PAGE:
Audio and Video About Howard Zinn

History Detectives: Howard Zinn on the Lawrence Textile Strike

screenshot of studio interview
Source: PBS History Detectives • 2006
Elyse Luray: So why was there this renewed interest in the strike?
Howard Zinn: I think that the movements of the 1960s, of Black people in the South, of women, of people all over the country working against the war in Vietnam, of disabled people, there arose out of those movements, a greater interest in history that had been neglected in the orthodox teachings of the past. I think as part of that new interest in people's history, we began to get more interest in labor history, and therefore in the history of the Lawrence Strike.

Educators and Activists Celebrate the Legacy of Howard Zinn and the Zinn Education Project

Howard Zinn Room Poster | Photo by Robin Holland There was a standing-room-only crowd at the new Busboys and Poets in Hyattsville, Md., for the special event on Sept. 21, 2011 to celebrate International Peace Day, dedicate the Zinn Room, and raise funds for the Zinn Education Project.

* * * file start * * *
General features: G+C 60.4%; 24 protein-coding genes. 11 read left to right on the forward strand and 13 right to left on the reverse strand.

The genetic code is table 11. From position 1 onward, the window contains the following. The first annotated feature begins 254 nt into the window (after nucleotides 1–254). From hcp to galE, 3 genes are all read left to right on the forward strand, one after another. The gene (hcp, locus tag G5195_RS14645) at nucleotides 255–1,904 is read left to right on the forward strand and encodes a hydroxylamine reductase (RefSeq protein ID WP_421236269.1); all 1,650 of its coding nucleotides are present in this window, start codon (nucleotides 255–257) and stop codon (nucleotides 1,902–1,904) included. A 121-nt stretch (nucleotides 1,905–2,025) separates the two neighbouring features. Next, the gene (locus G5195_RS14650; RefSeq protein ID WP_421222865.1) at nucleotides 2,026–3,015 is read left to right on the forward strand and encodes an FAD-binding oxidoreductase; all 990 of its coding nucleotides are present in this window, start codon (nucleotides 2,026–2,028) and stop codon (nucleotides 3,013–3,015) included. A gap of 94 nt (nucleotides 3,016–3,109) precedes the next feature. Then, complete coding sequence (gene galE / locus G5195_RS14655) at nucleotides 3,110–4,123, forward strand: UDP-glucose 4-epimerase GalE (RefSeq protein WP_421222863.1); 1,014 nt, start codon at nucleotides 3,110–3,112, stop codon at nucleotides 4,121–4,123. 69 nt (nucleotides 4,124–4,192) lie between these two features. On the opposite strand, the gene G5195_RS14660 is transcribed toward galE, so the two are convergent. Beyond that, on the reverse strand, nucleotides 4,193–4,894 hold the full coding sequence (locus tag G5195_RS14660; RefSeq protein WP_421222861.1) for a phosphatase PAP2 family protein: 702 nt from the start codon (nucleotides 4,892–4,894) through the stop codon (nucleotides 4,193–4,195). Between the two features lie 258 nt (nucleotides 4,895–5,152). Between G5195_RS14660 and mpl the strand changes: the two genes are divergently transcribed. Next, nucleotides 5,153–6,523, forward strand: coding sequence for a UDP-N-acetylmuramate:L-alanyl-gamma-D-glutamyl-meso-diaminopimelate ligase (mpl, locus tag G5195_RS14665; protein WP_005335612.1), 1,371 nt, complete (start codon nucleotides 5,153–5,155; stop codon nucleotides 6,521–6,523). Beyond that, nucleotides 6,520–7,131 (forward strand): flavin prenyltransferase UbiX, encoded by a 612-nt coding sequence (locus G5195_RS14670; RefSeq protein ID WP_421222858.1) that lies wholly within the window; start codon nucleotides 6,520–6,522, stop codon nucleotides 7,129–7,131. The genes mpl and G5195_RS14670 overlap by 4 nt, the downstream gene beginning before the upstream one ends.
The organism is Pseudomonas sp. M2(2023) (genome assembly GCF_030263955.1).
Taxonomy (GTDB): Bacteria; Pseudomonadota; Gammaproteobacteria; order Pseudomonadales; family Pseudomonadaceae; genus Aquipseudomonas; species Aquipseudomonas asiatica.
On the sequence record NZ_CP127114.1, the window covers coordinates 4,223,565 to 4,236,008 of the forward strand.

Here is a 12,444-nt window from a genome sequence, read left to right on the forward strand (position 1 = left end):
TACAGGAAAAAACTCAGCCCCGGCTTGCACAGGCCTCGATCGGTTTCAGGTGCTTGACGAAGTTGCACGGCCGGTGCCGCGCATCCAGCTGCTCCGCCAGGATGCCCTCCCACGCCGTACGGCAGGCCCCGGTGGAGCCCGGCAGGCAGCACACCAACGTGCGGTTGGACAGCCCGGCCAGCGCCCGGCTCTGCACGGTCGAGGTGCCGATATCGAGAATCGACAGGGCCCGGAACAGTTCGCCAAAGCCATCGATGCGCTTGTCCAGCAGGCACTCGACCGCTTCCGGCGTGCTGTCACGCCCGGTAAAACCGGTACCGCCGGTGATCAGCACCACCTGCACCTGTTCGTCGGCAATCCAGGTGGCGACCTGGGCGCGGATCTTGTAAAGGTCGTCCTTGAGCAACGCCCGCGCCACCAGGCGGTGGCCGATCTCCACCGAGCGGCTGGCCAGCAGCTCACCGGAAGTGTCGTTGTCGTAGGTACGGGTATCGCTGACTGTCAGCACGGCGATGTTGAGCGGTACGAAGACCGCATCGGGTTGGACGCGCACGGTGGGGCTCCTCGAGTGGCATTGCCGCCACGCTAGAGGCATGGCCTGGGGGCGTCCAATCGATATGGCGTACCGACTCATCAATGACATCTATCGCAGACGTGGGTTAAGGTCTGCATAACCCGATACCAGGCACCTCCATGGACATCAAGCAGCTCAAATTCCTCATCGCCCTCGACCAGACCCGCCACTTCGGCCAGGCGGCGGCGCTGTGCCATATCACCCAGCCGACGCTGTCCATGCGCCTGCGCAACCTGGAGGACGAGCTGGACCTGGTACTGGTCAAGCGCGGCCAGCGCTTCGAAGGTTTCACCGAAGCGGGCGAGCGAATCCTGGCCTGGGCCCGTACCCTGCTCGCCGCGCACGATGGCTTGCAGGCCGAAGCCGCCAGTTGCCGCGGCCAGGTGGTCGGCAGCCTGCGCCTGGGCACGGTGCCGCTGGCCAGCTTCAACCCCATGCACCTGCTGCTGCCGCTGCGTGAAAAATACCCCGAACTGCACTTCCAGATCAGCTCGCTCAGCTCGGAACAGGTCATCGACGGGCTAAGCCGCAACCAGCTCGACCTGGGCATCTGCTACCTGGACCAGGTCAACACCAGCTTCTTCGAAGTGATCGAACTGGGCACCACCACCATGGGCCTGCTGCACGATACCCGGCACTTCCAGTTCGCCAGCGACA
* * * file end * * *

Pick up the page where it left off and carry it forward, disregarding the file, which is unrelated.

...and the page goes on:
The 2010 Ridenhour Courage Prize Awarded to Howard Zinn

On April 14, 2010, The Ridenhour Courage Prize was awarded posthumously to Howard Zinn “for his determination to showcase the hidden heroes of social movements throughout history, his refusal to accept the history of only the powerful and victorious, his steadfast belief in the potential for a better world, his unflinching moral stance on fighting whatever he perceived was wrong in society, his fight to inspire students to believe that together they could make democracy come alive, and, in the words of his former student Alice Walker, ‘his way with resistance.’"